Context: Although impunity for those responsible for trauma is widely thought to be associated with psychological problems in survivors of political violence, no study has yet investigated this issue.
Objective: To examine the mental health and cognitive effects of war trauma and how appraisal of redress for trauma and beliefs about justice, safety, other people, war cause, and religion relate to posttraumatic stress responses in war survivors.
Design, setting, and participants: A cross-sectional survey conducted between March 2000 and July 2002 with a population-based sample of 1358 war survivors who had experienced at least 1 war-related stressor (combat, torture, internal displacement, refugee experience, siege, and/or aerial bombardment) from 4 sites in former Yugoslavia, accessed through linkage sampling. Control groups at 2 study sites were matched with survivors on sex, age, and education.
Main outcome measures: Semi-structured Interview for Survivors of War, Redress for Trauma Survivors Questionnaire, Emotions and Beliefs After War questionnaire, Structured Clinical Interview for the Diagnostic and Statistical Manual of Mental Disorders, Fourth Edition (DSM-IV).
Results: The mean (SD) age was 39 (12) years, 806 (59%) were men, and 339 (25%) had high school or higher level of education. Participants reported experiencing a mean of 12.6 war-related events, with 292 (22%) and 451 (33%) having current and lifetime posttraumatic stress disorder (PTSD), respectively, and 129 (10%) with current major depression. A total of 1074 (79%) of the survivors reported a sense of injustice in relation to perceived lack of redress for trauma. Perceived impunity for those held responsible for trauma was only one of the factors associated with sense of injustice. Relative to controls, survivors had stronger emotional responses to impunity, greater fear and loss of control over life, less belief in benevolence of people, greater loss of meaning in war cause, stronger faith in God, and higher rates of PTSD and depression. Fear and loss of control over life were associated with PTSD and depression (odds ratio [OR], 2.91; 95% CI, 2.27-3.74 and OR, 2.30; 95% CI, 1.75-3.03, respectively), and emotional responses to impunity showed a relatively weaker association with PTSD (OR, 1.53; 95% CI, 1.16-2.02) and depression (OR, 1.39; 95% CI, 1.02-1.91). Appraisal of redress for trauma was not associated with PTSD or depression.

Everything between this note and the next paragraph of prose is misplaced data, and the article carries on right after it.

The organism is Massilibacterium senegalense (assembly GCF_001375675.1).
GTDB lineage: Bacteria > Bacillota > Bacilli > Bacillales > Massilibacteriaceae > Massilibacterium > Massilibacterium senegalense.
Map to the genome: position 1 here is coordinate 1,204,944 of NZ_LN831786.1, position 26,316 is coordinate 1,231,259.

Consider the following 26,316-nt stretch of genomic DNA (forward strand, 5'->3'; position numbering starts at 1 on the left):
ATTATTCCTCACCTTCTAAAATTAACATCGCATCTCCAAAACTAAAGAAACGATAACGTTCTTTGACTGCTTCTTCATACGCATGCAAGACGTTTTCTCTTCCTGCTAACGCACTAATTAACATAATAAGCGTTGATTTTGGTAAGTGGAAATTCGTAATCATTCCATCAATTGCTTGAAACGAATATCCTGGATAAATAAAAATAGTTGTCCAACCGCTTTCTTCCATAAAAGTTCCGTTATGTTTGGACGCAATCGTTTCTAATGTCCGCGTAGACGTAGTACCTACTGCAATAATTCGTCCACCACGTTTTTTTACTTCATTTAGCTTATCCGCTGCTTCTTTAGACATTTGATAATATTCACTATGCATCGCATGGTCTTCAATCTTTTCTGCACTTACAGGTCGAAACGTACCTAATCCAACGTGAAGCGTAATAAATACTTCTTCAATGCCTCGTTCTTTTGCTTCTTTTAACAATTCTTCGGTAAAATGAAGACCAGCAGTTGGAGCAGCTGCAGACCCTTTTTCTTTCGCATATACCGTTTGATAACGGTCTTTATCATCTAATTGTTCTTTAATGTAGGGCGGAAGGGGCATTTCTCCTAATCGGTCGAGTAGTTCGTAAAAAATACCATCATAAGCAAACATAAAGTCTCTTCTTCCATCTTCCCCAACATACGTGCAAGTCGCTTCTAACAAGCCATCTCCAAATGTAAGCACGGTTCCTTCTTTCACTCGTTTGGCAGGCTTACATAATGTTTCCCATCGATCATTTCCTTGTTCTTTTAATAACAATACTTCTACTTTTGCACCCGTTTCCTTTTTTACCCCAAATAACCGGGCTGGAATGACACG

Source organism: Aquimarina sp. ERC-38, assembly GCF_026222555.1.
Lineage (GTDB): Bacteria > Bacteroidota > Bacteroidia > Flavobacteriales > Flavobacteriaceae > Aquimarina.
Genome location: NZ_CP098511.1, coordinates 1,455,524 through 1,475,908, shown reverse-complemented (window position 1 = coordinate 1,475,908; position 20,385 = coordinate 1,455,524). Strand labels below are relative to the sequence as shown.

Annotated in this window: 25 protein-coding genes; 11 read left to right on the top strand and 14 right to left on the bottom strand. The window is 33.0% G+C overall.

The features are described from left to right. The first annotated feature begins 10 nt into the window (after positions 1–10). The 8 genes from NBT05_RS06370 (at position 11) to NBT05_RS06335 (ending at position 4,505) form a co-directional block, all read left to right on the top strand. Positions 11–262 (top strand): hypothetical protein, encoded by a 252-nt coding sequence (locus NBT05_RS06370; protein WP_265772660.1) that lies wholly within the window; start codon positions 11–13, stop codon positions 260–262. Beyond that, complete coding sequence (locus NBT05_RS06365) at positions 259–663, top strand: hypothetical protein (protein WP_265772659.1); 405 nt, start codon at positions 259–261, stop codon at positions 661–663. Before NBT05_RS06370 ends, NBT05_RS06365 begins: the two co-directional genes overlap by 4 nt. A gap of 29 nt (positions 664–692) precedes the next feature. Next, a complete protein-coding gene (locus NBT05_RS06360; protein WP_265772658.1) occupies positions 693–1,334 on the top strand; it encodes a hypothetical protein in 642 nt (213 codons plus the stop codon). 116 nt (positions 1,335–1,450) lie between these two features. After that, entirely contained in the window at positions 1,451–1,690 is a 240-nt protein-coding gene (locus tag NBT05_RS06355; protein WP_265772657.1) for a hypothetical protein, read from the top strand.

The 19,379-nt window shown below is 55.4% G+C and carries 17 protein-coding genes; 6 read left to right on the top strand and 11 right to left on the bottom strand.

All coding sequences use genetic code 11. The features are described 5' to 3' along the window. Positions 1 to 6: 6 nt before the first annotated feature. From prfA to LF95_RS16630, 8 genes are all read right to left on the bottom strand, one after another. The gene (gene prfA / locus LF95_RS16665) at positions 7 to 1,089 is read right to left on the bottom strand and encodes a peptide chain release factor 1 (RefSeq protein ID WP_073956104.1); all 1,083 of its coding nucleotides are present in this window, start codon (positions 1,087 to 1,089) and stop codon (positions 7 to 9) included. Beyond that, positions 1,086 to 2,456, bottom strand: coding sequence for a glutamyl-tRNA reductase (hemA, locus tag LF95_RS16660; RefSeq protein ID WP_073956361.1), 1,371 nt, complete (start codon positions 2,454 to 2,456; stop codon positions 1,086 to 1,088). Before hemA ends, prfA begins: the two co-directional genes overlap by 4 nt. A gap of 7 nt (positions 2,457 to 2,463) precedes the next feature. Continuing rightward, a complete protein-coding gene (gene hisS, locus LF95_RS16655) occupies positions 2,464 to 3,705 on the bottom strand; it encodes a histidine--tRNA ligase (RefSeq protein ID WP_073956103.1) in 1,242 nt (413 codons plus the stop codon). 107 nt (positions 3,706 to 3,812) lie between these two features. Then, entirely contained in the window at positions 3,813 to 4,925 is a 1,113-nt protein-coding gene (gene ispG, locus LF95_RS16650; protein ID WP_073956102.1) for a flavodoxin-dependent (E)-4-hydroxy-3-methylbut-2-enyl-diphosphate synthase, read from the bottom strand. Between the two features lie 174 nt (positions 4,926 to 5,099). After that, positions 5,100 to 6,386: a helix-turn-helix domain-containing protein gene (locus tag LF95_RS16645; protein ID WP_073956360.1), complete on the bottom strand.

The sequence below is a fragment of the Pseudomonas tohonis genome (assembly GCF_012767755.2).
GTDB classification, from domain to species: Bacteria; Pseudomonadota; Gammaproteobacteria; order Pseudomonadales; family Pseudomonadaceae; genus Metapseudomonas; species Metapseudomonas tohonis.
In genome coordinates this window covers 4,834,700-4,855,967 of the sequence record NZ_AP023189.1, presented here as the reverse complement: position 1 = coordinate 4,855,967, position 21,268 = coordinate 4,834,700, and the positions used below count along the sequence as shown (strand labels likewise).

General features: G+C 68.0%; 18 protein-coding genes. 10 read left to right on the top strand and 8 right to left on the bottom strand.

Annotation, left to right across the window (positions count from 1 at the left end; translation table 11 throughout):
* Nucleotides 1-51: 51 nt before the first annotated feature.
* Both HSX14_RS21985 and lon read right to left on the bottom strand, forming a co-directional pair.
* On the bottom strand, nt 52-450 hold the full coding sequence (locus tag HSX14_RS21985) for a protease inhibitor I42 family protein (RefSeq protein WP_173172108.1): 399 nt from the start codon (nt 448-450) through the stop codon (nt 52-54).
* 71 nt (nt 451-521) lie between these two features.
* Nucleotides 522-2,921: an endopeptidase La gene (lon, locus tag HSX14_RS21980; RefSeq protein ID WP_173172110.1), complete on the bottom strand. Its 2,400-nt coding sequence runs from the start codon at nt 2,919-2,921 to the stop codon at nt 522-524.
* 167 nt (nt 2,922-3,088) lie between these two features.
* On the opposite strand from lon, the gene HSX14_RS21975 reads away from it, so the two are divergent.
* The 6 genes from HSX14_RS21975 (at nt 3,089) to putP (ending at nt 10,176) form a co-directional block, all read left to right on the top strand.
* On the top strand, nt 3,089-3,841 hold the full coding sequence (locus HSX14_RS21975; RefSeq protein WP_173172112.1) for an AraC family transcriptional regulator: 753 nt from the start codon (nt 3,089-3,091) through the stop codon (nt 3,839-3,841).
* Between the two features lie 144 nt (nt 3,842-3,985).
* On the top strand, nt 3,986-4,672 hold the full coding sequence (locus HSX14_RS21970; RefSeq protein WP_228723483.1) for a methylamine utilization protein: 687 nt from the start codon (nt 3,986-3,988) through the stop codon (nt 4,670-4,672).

Conclusions: PTSD and depression in war survivors appear to be independent of sense of injustice arising from perceived lack of redress for trauma. Fear of threat to safety and loss of control over life appeared to be the most important mediating factors in PTSD and depression. These findings may have important implications for reconciliation efforts in postwar countries and effective interventions for traumatized war survivors.